An obvious application is to see who writes the most code. Because we pulled all the metadata from our repository with each change set, this was fairly easy to calculate. This metric is fraught with danger, however, so proceed use caution. You won’t be able to resist peeking, but don’t publicize these numbers or use them for reviews. Don’t even tell your boss unless you’re sure she can show the same restraint.

And - please - don’t try to directly manage this number (“10% more productivity next quarter, please!”). Productivity is a dependent variable; focus on variables that are both (1) relatively independent and (2) high leverage. More on this in another post I’ve been writing for probably a year now (speaking of productivity).

Caveats:

  • These ideas are experimental. All metrics should be subjected to being repeated, but I decided to put it out there now because I’m not sure when or if I’ll get back to it. 
  • Always consider the sum of a person’s contribution. Some people who scored high on productivity reported very few bugs over the same period. Writing good bug reports is a useful activity that reduces the time available for coding.
  • The choice of a compression algorithm is critical. Gzip produces inconsistent results. We got our best results using libbsc on the default settings. YMMV.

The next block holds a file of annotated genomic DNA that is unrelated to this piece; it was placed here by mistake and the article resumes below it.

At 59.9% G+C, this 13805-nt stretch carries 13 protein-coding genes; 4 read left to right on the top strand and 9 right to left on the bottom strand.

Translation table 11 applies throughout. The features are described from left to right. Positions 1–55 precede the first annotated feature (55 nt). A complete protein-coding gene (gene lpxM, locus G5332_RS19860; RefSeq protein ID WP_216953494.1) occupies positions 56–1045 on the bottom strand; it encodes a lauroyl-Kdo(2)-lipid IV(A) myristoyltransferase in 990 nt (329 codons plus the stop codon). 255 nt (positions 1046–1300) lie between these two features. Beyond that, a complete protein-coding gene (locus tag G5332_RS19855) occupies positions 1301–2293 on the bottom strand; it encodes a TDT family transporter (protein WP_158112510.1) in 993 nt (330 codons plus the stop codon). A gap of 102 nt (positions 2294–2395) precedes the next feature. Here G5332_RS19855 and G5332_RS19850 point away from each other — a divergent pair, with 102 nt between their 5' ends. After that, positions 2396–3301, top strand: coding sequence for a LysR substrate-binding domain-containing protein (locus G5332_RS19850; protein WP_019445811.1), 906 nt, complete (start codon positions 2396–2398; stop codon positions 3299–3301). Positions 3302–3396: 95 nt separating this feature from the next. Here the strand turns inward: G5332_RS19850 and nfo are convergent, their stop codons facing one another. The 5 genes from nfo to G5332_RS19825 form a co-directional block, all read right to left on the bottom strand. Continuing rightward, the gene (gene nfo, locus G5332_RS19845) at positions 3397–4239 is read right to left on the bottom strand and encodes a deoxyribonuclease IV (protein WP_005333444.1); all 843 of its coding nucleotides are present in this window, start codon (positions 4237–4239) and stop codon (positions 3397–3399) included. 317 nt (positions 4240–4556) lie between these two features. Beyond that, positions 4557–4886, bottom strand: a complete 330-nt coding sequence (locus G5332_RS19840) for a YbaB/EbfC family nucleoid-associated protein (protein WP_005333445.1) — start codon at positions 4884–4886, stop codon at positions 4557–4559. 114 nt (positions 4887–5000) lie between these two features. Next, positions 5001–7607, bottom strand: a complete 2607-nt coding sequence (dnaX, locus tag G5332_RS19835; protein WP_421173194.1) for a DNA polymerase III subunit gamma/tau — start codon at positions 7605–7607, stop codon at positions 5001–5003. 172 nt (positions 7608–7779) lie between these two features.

• If you measure productivity and don’t track quality, you’ll get what you deserve.
Footnotes:

[0] SVN didn’t track the connection between renamed files very well. 

[1] If you want to strip comments before zipping, you need separate code for C-style comments, etc. Also note that I’m not suggesting that results for different languages are comparable.

[2] If a file is removed completely, the distance would be 0. This isn’t awful, though, because removing a file is easy, and you could probably compensate by adding a few points.  Changing other code to make a file obsolete may involve real work, but that would be picked up in the distance metrics.

[3] You can count lines added, removed, and changed, but the way different algorithms decide when something has been changed, rather than removed and added, often seems arbitrary, if not just wrong.

Published at DZone with permission of its author, Larry White. (source)

(Note: Opinions expressed in this article and its replies are the opinions of their respective authors and not those of DZone, Inc.)

Comments

Chris Treber replied on Tue, 2012/08/14 - 6:03am

Maybe I missed something in the text, but do you consider more code/ changes to be better or worse? How about frequency/ amount? Is it good/ bad/ neither if code changes a lot?

Larry White replied on Tue, 2012/08/14 - 8:13pm in response to: Chris Treber

Neither without context. Code has to be good to be worth anything, but consider a factory. You need to know how much you're producing, as well as what your rework is, how happy your customers are, etc. A basic measure of output can help you see how process changes affect things and so on.  I would take less, good, tested code over more, flaky, untested code any day, but prefer more, good, tested code to less, good, tested code, all else equal.

If you're asking about the difference between verbose code and succinct code, succint is better, but compressing the code minimizes the difference. 

 hope that answers your questions.